Arianespace will launch the Australian satellite for tlc Optus-11 with Ariane 6

The contract signed, will be the seventh brought into orbit on behalf of the operator SingTel Optu. The mission is scheduled for 2023

Arianespace will launch the Australian satellite for Optus-11 tlc with an Ariane 6 and will be the seventh brought into orbit on behalf of the operator SingTel Optus. The announcement comes from Arianespace after signing a contract with the SingTel Optus operator and the mission is scheduled for second half of 2023 and will be driven with an Ariane 6 in the configuration with four boosters (Ariane 64). Optus-11 is a Ku-band telecommunications satellite with a coverage area that will include the territories of Australia and New Zealand.

Arianespace points out that Optus-11 will benefit from cutting-edge technologies, notably the latest advances in digital processing and active antennas which allow you to create several thousand bundles. Completely reconfigurable in orbit, this satellite will improve the capabilities of the constellation already deployed by the operator in geostationary orbit which will thus become the largest constellation ever deployed by an Australian player. “We are delighted and honored by this renewed sign of confidence from the Australian operator SingTel Optus,” said Arianespace CEO Stéphane Israël. The manager recalled that “we have been managing all launches on behalf of operator Optus for 21 years and Ariane 6 will now extend this success story.”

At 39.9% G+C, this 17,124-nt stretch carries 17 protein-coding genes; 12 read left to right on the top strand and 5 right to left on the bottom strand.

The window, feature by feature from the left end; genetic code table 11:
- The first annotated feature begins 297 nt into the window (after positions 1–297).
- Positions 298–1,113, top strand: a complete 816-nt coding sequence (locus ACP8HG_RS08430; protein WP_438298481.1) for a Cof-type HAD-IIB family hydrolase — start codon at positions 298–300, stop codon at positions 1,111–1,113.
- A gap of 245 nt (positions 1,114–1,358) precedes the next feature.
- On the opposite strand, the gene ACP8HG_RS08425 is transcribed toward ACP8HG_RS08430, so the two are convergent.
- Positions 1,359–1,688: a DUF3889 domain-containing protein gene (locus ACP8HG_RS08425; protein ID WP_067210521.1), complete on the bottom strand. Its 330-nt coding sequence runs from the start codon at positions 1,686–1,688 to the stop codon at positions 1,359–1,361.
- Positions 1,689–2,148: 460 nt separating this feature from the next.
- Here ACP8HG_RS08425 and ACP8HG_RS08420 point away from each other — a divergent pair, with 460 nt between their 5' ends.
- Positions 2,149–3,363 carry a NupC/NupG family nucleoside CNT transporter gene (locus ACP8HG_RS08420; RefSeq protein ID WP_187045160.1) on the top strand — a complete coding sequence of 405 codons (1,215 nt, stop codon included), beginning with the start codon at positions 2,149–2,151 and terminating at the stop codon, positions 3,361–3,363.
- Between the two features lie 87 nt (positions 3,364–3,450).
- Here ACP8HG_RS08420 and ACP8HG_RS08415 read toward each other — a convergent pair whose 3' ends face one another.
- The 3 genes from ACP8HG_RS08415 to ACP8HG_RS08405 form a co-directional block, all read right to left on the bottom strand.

Ben White, Managing Director, Wholesale, Satellite and Strategy at Optus found that “a vital element for the commissioning of a new satellite are the partners we work with. “” We are delighted to collaborate again with Arianespace, which has demonstrated over many years the ability to consistently deliver precise and fast deployment in orbit, “commented the manager. The Ariane 64 configuration for this mission will provide additional performance to bring the Optus-11 satellite into a high-energy geostationary transfer orbit, where it can begin in-orbit operations more quickly.